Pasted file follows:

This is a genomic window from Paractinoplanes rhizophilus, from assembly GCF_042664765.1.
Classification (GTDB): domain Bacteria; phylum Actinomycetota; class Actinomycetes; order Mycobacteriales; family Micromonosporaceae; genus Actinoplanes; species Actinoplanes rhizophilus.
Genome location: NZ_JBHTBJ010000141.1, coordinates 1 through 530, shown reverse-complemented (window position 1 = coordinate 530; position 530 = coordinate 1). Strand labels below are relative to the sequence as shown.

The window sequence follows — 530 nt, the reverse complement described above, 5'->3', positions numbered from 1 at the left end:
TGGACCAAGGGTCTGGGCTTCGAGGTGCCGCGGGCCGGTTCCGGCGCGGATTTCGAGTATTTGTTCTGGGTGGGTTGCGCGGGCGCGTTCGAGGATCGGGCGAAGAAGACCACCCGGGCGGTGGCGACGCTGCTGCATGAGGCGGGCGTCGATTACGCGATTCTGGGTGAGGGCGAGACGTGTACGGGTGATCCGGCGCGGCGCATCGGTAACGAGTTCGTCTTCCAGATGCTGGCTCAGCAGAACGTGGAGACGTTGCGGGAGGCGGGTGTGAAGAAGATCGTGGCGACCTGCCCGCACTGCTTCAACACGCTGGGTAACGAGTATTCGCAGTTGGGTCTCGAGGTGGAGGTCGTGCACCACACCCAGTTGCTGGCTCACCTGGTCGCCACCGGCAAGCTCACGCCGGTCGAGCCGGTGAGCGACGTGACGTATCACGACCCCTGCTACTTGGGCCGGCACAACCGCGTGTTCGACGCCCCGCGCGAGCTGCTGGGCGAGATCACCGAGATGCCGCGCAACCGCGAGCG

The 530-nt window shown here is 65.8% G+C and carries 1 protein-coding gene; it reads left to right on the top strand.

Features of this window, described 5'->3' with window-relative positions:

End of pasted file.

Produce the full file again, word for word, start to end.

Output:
This is a genomic window from Paractinoplanes rhizophilus, from assembly GCF_042664765.1.
Classification (GTDB): domain Bacteria; phylum Actinomycetota; class Actinomycetes; order Mycobacteriales; family Micromonosporaceae; genus Actinoplanes; species Actinoplanes rhizophilus.
Genome location: NZ_JBHTBJ010000141.1, coordinates 1 through 530, shown reverse-complemented (window position 1 = coordinate 530; position 530 = coordinate 1). Strand labels below are relative to the sequence as shown.

The window sequence follows — 530 nt, the reverse complement described above, 5'->3', positions numbered from 1 at the left end:
TGGACCAAGGGTCTGGGCTTCGAGGTGCCGCGGGCCGGTTCCGGCGCGGATTTCGAGTATTTGTTCTGGGTGGGTTGCGCGGGCGCGTTCGAGGATCGGGCGAAGAAGACCACCCGGGCGGTGGCGACGCTGCTGCATGAGGCGGGCGTCGATTACGCGATTCTGGGTGAGGGCGAGACGTGTACGGGTGATCCGGCGCGGCGCATCGGTAACGAGTTCGTCTTCCAGATGCTGGCTCAGCAGAACGTGGAGACGTTGCGGGAGGCGGGTGTGAAGAAGATCGTGGCGACCTGCCCGCACTGCTTCAACACGCTGGGTAACGAGTATTCGCAGTTGGGTCTCGAGGTGGAGGTCGTGCACCACACCCAGTTGCTGGCTCACCTGGTCGCCACCGGCAAGCTCACGCCGGTCGAGCCGGTGAGCGACGTGACGTATCACGACCCCTGCTACTTGGGCCGGCACAACCGCGTGTTCGACGCCCCGCGCGAGCTGCTGGGCGAGATCACCGAGATGCCGCGCAACCGCGAGCG

The 530-nt window shown here is 65.8% G+C and carries 1 protein-coding gene; it reads left to right on the top strand.

Features of this window, described 5'->3' with window-relative positions: